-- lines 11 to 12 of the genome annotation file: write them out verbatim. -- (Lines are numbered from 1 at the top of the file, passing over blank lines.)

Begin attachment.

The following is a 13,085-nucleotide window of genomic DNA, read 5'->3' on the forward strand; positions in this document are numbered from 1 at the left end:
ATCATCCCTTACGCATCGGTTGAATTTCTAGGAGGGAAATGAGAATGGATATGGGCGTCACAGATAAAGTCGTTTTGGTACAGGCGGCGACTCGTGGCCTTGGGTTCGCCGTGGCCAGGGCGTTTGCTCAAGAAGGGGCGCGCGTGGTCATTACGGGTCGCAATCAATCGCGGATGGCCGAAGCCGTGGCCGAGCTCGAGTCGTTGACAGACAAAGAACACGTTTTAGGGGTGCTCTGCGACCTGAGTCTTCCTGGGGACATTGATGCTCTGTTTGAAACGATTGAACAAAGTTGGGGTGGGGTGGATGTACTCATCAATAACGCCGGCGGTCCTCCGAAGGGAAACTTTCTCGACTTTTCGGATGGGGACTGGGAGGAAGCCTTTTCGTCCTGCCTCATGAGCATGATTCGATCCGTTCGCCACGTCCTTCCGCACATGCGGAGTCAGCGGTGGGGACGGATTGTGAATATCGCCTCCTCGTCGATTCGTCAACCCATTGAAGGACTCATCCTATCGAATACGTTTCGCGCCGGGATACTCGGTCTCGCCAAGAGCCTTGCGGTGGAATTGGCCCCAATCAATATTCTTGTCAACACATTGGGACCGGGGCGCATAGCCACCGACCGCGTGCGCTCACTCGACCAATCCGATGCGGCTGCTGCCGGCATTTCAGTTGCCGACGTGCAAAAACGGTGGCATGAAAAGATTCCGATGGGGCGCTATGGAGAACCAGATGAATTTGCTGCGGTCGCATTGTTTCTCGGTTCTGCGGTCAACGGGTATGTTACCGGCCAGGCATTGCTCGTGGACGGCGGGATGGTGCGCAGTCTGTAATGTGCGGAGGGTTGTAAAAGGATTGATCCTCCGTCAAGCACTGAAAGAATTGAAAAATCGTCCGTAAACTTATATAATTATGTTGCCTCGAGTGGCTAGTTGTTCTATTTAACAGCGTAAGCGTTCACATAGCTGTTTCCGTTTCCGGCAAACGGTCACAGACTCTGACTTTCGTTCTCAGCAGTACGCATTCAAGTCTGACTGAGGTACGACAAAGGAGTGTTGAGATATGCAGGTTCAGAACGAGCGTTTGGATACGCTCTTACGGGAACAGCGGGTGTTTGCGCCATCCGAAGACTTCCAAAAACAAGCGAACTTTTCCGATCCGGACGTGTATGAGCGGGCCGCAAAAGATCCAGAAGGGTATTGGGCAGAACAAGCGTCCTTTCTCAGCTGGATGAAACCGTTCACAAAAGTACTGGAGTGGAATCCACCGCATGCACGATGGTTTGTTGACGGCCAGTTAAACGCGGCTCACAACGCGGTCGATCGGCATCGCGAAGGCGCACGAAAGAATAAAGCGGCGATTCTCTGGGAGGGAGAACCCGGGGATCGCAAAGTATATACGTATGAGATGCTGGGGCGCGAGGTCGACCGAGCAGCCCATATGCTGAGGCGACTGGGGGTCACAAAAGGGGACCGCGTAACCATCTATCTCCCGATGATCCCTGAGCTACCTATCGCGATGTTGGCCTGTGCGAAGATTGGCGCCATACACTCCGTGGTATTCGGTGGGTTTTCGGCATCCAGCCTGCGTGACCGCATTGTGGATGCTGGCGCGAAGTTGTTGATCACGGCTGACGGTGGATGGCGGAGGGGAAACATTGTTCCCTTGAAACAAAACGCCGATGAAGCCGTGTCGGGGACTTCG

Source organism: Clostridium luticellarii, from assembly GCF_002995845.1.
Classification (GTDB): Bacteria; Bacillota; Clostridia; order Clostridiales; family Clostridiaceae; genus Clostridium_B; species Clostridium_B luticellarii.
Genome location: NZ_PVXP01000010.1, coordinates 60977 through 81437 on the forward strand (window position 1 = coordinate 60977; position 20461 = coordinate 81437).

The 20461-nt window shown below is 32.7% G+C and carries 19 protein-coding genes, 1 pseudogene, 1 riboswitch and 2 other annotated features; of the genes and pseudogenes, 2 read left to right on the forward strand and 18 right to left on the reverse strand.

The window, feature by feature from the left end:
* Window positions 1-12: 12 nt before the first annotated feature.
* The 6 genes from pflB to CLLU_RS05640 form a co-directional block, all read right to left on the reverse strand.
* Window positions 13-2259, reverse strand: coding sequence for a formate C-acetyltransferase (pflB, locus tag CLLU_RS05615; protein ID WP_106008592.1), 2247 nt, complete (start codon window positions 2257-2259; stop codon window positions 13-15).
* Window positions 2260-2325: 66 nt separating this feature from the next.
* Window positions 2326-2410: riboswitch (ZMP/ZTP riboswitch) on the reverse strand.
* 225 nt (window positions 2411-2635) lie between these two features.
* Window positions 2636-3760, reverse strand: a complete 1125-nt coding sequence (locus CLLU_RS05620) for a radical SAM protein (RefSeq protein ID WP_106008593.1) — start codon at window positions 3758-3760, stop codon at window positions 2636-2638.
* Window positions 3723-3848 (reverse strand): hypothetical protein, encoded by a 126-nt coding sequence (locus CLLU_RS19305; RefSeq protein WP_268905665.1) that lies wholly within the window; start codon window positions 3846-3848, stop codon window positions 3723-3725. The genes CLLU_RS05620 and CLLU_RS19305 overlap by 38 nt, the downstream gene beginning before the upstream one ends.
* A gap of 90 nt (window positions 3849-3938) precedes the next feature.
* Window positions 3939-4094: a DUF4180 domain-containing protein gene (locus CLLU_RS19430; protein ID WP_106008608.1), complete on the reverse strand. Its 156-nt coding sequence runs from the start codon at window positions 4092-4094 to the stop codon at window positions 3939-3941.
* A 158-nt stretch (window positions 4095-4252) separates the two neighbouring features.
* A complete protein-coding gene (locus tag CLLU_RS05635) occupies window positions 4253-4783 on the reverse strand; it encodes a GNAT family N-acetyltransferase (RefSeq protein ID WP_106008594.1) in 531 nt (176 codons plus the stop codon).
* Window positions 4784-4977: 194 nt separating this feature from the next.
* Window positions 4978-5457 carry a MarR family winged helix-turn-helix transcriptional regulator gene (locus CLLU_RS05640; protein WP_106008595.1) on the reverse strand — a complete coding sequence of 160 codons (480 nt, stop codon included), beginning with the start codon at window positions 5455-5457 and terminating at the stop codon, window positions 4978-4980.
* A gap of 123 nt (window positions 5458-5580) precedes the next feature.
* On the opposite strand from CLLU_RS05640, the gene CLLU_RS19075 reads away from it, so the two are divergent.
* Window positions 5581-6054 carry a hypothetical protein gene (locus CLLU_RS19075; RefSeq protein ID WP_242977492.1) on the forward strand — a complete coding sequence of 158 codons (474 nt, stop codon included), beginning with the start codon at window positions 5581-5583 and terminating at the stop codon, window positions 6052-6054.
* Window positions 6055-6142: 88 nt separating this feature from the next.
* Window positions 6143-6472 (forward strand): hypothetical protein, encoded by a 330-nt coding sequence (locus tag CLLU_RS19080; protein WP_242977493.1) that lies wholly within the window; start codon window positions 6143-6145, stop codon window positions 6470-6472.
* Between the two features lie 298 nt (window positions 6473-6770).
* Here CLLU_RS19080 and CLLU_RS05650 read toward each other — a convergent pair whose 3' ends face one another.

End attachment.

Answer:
* Window positions 2260-2325: 66 nt separating this feature from the next.
* Window positions 2326-2410: riboswitch (ZMP/ZTP riboswitch) on the reverse strand.